Sorry for the prolonged silence. I was hoping that if I left it a few days I might have some positive news.
So, to recap, on Wednesday my right leg gave out part way through the stage. I battled pain and inability to walk through sheer determination and a good deal of stupidity. But in reality there wasn’t really much option. On a national holiday (Mayday) and passing through only villages with one or two inhabitants, my only options were to flag down one of the very few passing cars or magic a taxi number from somewhere.
Once I stopped walking I just couldn’t put any weight on my leg, even with the help of my walking poles. Luckily we stopped in a larger village where an extremely kind man immediately offered to drive us back to where we had started that morning, the only town in the area of size and with an emergency department. The doctor there upon examination decided that it was a hip problem and gave me an injection of Metamizole (which is banned in the UK and other northern European countries as it has been known to cause death, although apparently harmless to Spanish). I was told to rest for a day or two before starting to walk again.
We returned to the Hostal Moreno and I somehow managed to walk the long corridor to our allocated room. I needed to visit the bathroom during the night and it took me about fifteen minutes to walk a few metres. I returned to bed on my hands and knees. In the morning there was no improvement and I accepted my partner’s offer to drive the 700 kms to collect me.
I only left my bed to visit the bathroom and on subsequent trips I knelt on a blanket and pulled myself along with my hands. By the time I departed, that must have been the cleanest stretch of floor and the dirtiest blanket in the hostal. It was also the most undignified thing I have ever done whilst sober! But it worked.
Nina was my guardian angel. Shopping for goodies, bringing me an occasional glass of wine, keeping my spirits up and just being there.
David duly arrived on Thursday evening and we left on Friday morning. An eight hour journey where I didn’t dare drink more than a few sips of water because there was no way that I could use a public toilet en route. Luckily I have a cast iron bladder and didn’t suffer.
We passed signs for so many places that I had walked through on this and other caminos…Cuenca, Madrid, Segovia, Córdoba, Almería, Granada, Málaga. We rushed past the spectacular landscape that I had experienced at a much more leisurely pace. David took a couple of coffee breaks whilst I stayed in the car, but he brought me a good selection of snacks for the journey. I did just stand, hanging onto the car door during one break, just to give my backside a change of scenery!
We drove immediately to the emergency department of the hospital nearest to home, where I received the best possible service, taken from the car in a wheelchair, passing through the triage system before I even had the chance to use the loo, seen by a doctor within fifteen minutes, then whizzed off to the x-ray department, administered another injection to my posterior and after about a half hour wait a return visit to the doctor. This time I was told that I was suffering from an inflamed ligament / tendonitis with no fracture to the hip. This made much more sense to me as I couldn’t see how an issue with my hip could come on so suddenly. I was in and out of the hospital within 1.5 hours, made a quick stop down the road to buy some crutches and was then on the last leg home. Just a quick stop to collect Roly, our dog, from our friends who had happily agreed to look after him for the night, and then finally sitting in my own chair.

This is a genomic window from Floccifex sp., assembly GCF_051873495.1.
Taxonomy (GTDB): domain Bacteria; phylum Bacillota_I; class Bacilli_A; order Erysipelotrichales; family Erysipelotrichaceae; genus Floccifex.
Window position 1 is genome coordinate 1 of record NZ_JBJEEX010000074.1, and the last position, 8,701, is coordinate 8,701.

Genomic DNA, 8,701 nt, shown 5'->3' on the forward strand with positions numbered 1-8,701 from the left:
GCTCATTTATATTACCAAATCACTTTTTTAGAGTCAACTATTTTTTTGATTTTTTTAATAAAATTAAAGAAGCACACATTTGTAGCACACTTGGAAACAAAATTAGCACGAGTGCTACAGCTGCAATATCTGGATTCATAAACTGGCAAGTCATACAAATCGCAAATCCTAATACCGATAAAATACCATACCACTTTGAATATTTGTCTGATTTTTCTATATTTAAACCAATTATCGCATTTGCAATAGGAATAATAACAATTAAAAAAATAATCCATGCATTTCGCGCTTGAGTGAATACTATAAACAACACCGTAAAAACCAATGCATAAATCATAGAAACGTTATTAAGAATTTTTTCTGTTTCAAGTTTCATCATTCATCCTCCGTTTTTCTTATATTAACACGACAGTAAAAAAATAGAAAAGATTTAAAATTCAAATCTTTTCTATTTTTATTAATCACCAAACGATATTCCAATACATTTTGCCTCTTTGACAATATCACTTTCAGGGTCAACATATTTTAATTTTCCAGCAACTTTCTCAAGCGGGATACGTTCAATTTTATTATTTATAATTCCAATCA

Yesterday (Saturday) I couldn’t detect any improvement at all, but today there is a slight change in the right direction. And so I am confident that within a few days I will be moving around more easily.
An inflamed ligament doesn’t sound as though it should have caused me such a problem, but I think I have a fairly high pain threshold, and I don’t think I have been making a fuss about nothing.
So my camino is over for this year. Nina decided to catch a bus to Burgos and then to León and she is now walking along the Camino Frances. We had a very emotional parting. I could not have hoped for a better walking partner and friend. She is a wise and caring woman with a great sense of fun. I am sure I will be privileged to walk with her again before too long.
David is quite pleased to have me home early, Roly made a big fuss of me for about five minutes and I have hardly seen him since (he chooses to be an outside dog), but the cat has jumped on my lap at every opportunity (and as I am spending 90% of my time sitting of lying, there is a lot of opportunity!)
Rather than be too upset about cutting my camino short, I appreciate that I have walked six prior caminos with no issues other than the odd blister. How lucky is that? And I am truly appreciative of the care and loyalty from Nina and David, and although it was a long journey home, how much more difficult it would have been if I had to return to another country, or if I had been walking alone. I am one lucky and grateful pilgrim.
Thanks to everyone who has expressed concern, either through the blog or via private message. I so appreciate your care. And also for the many messages of support I received along the way. I love to read your comments even though I don’t have time to respond directly.
THANK YOU to one and all.
Edit: after getting around on crutches for a few weeks, I felt progress with my hip was not as it should be. Long story short, I organised an MRI and was aghast to be told that I had a stress fracture through the right femoral head (ball joint of hip). Apparently such a fine fracture with no displacement of bone does not show on an x-ray.